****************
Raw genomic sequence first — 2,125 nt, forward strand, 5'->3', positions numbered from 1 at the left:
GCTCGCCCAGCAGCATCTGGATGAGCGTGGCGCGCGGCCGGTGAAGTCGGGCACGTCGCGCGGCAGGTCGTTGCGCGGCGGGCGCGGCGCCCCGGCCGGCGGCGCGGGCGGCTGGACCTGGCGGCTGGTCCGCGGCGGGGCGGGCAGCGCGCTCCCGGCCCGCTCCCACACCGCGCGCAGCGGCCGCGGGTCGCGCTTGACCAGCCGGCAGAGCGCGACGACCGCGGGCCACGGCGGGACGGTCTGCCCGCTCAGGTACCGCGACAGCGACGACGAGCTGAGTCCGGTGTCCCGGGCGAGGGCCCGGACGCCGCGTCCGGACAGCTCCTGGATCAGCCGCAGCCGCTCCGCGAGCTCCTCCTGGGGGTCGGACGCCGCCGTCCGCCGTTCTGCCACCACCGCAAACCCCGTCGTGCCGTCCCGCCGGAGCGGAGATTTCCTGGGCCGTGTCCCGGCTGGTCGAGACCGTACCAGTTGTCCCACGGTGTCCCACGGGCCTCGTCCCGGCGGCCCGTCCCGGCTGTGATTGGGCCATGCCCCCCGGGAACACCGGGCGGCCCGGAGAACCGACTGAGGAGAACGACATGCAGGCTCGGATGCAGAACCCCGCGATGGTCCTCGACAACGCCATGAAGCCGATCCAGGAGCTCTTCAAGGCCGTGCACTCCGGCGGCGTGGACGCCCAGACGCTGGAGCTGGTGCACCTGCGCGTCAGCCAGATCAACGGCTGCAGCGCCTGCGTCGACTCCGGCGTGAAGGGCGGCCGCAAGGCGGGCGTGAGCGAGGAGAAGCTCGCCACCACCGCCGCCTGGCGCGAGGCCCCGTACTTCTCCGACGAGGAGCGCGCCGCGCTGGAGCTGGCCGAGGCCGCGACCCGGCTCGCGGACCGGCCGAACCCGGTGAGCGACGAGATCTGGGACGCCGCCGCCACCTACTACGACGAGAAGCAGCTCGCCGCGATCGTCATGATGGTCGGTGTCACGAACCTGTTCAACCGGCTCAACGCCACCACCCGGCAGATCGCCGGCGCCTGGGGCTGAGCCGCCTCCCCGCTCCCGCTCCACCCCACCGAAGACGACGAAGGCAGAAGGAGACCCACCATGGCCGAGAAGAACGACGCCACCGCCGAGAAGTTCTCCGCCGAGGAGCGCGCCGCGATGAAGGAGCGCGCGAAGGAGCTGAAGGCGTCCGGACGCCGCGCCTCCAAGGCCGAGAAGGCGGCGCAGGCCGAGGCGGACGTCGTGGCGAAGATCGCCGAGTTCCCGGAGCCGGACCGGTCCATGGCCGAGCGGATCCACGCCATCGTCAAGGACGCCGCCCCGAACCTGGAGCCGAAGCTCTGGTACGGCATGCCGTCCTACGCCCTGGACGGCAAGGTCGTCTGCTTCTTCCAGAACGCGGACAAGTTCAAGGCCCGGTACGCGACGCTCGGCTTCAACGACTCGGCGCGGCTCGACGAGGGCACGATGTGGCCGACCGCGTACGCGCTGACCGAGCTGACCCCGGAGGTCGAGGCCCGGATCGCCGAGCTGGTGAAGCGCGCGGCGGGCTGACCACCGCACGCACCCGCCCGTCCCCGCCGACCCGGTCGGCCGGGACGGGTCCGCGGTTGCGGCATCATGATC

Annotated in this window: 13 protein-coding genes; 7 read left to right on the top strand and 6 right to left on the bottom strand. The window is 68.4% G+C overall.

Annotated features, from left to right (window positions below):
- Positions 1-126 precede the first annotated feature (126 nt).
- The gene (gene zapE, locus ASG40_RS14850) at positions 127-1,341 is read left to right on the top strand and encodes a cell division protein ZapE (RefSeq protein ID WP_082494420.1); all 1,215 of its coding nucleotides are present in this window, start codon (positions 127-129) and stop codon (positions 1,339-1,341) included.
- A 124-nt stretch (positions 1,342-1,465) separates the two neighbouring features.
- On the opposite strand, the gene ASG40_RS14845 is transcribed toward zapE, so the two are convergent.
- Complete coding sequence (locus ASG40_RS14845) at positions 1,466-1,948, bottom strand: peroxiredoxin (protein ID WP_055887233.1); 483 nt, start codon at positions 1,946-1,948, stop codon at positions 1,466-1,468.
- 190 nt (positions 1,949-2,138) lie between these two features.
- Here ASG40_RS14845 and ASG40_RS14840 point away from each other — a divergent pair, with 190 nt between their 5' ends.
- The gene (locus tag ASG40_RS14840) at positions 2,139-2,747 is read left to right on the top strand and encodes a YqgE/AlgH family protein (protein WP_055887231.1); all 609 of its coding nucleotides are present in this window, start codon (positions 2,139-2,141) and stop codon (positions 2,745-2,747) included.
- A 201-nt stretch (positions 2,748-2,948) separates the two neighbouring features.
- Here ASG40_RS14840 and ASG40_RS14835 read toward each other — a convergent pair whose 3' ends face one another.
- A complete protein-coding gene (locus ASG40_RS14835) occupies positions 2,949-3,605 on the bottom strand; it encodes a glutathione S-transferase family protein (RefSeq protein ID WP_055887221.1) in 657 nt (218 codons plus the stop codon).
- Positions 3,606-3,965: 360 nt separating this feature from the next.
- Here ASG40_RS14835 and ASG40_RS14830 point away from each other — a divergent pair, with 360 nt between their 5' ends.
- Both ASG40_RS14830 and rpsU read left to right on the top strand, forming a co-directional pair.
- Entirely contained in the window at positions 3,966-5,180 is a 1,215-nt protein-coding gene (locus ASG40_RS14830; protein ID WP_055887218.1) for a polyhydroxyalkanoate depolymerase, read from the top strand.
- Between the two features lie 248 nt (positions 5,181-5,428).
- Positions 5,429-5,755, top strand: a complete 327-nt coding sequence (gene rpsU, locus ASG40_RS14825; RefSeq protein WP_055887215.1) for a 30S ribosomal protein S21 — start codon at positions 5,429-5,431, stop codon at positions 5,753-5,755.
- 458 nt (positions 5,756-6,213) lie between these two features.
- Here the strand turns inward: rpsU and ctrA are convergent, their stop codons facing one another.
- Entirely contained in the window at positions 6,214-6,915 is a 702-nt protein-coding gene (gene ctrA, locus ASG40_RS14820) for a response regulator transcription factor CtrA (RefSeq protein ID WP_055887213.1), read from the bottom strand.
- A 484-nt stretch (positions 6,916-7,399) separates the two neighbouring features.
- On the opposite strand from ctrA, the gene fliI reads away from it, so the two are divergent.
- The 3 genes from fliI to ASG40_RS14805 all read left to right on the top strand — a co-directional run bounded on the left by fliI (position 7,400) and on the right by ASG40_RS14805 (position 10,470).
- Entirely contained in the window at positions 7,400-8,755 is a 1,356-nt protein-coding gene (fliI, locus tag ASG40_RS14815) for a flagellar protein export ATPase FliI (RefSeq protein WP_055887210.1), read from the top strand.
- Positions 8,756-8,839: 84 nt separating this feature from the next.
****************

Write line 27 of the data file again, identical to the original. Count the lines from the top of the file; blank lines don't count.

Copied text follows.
- The 3 genes from fliI to ASG40_RS14805 all read left to right on the top strand — a co-directional run bounded on the left by fliI (position 7,400) and on the right by ASG40_RS14805 (position 10,470).